MARKET SUMMARY 7-11-2022
Beef export sales remained on a strong pace through the month of May. In recently released data, May beef exports reached 135,006 metric tons, up 1% from the previous high posted in May 2021. The value of those beef products climbed 20% to $1.09 billion, breaking the March 2022 record. This is the fourth consecutive month with beef export values reaching over the $1 billion level. For January through May, beef exports increased 4% from a year ago to 613,266 mt, valued at $5.14 billion, which is up 34%. This pace is strong. Given the strength in the U.S. dollar, the challenge in logistics and global economic uncertainty, it is extremely encouraging seeing the global demand for U.S. beef products. The strength is still coming as total beef exports to Japan and South Korea are down compared to last year. The value of products is elevated due to higher costs of products and the strong export activity by China. Trade is expected to remain strong well into 2022 and even show the potential for more gains as a result of recent trade agreements that have been put into place.
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CORN HIGHLIGHTS: Corn futures started with a bang and ended on a soft note. September futures reached an overnight high of 6.67 (up 30 cents) on forecasts for mostly warm and dry, especially for the end of the month. However, a sharp reversal lower in the wheat market and some forecasters adding rain chances was enough to pressure gains from earlier in the session. September gained 3-3/4 to close at 6.37 and December added 5-1/2 to close at 6.29. Another new contract high for the U.S. dollar was also noted. Tomorrow the market will have new data to work when the USDA updates is supply and demand projections.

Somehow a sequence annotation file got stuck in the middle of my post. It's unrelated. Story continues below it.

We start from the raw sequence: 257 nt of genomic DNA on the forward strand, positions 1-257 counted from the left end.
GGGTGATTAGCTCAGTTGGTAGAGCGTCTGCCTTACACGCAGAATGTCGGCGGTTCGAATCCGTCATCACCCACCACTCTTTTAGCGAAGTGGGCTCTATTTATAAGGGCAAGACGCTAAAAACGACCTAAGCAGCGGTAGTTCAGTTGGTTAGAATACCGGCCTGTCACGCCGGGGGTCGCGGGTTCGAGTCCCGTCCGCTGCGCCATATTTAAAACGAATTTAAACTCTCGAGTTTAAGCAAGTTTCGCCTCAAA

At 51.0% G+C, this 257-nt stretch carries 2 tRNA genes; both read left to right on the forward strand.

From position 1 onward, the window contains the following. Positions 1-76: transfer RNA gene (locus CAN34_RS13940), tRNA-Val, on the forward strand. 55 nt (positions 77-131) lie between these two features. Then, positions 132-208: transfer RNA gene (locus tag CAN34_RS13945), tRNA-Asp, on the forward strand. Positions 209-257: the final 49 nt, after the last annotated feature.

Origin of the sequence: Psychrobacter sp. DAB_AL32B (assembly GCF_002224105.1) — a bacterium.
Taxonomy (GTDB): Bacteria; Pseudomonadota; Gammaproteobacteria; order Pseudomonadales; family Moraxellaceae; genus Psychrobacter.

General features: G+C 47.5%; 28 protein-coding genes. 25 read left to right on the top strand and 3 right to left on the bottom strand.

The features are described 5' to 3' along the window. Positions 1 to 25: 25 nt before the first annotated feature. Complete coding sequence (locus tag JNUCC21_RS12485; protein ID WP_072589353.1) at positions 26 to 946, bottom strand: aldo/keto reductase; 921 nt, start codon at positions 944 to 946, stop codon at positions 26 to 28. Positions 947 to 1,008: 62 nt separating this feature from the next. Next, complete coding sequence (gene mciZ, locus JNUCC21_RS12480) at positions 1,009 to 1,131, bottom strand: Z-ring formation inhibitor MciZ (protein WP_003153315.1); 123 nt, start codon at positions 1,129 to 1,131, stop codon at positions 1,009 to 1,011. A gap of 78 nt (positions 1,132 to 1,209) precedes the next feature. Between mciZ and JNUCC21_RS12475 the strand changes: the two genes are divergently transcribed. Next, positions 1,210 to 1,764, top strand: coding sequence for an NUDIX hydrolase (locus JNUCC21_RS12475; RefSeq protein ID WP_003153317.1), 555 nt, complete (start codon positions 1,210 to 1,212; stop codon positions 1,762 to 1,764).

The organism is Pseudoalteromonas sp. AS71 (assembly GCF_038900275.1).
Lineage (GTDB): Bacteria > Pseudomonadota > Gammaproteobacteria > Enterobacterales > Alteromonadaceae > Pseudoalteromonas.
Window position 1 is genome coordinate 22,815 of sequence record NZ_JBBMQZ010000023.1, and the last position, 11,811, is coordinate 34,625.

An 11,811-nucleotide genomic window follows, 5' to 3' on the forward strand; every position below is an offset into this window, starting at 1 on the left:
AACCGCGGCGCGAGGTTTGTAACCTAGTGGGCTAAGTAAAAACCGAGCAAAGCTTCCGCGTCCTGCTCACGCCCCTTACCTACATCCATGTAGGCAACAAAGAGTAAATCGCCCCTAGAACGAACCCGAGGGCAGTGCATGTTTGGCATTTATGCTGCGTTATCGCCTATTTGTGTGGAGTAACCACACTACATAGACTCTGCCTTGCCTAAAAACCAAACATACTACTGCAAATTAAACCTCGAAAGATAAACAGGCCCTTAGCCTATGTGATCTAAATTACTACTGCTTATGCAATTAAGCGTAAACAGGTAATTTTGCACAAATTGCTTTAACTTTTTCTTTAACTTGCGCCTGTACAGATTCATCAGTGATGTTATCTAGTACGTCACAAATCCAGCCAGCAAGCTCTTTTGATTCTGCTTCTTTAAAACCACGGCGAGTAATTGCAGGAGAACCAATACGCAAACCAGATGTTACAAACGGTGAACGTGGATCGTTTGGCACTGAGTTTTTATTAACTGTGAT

Estimates for tomorrow’s WASDE Supply and Demand report have carryout at 1.491 bb for the 2021/2022 season and 1.433 for the 2022/2023 marketing year. Yield is expected to read 177 bpa, the same as last month. Covid lockdowns in China are looking more likely, a negative to demand. The U.S. dollar continues to surge as well, up again today now trading over 108. In March the dollar was under 97. By mid-morning, crude oil prices had declined 2.00 adding pressure. Europe and Argentina remain on the dry side which is supportive. With the export pace slowing, we would not be surprised to see the USDA lower exports and lower feed usage. Cow slaughter is up over 5% year-to-date also suggesting longer term feed usage might be in question. Export inspections at 36.8 mb were termed neutral.
SOYBEAN HIGHLIGHTS: Soybean futures closed higher today but were significantly higher early this morning before fading into the close as weather forecasts show the next two weeks as increasingly hot and dry. Aug soybeans gained 8-3/4 cents, closing at 15.22 and Nov gained 8-1/2 cents at 14.05.
Soybeans continued their recovery today along with the rest of the soy complex as the two-week forecast shows above normal temperatures and dryness. If these conditions continue into August, the soybean crop could be in some trouble, and lower yields would tighten the already tight carryout. The June WASDE report was projecting a 22/23 carryout of 280 mb, which would only get smaller if yield drops below the current 51.5 bpa average. The USDA Supply and Demand report will be released at 11 central tomorrow. The only other thing that could soften the tight carryout would be the poor export business seen recently with back-to-back net cancellations. Export data showed biodiesel exports for May up 21% from a year ago. Both meal and soybean oil were higher today despite crude oil staying relatively unchanged. Friday’s CFTC report showed funds as sellers again last week, selling 12,567 contracts to put them net long just 33,564 contracts, the smallest net long position since December 2021. The very small, long position held by the funds could put them in a position to begin buying again especially if weather concerns persist. November soybeans gapped open and are moving out of oversold territory with the next price target higher at the 50-day moving average.
WHEAT HIGHLIGHTS: Wheat futures took a turn for the worse after a strong overnight session. Reports of new China covid lockdowns are impacting most commodity markets. Sep Chi lost 35-1/2 cents, closing at 8.43-3/4 and Dec down 34 at 8.72-1/2. Sep KC lost 30-1/2 cents, closing at 9.15-1/4 and Dec down 30-1/4 at 9.23-1/4.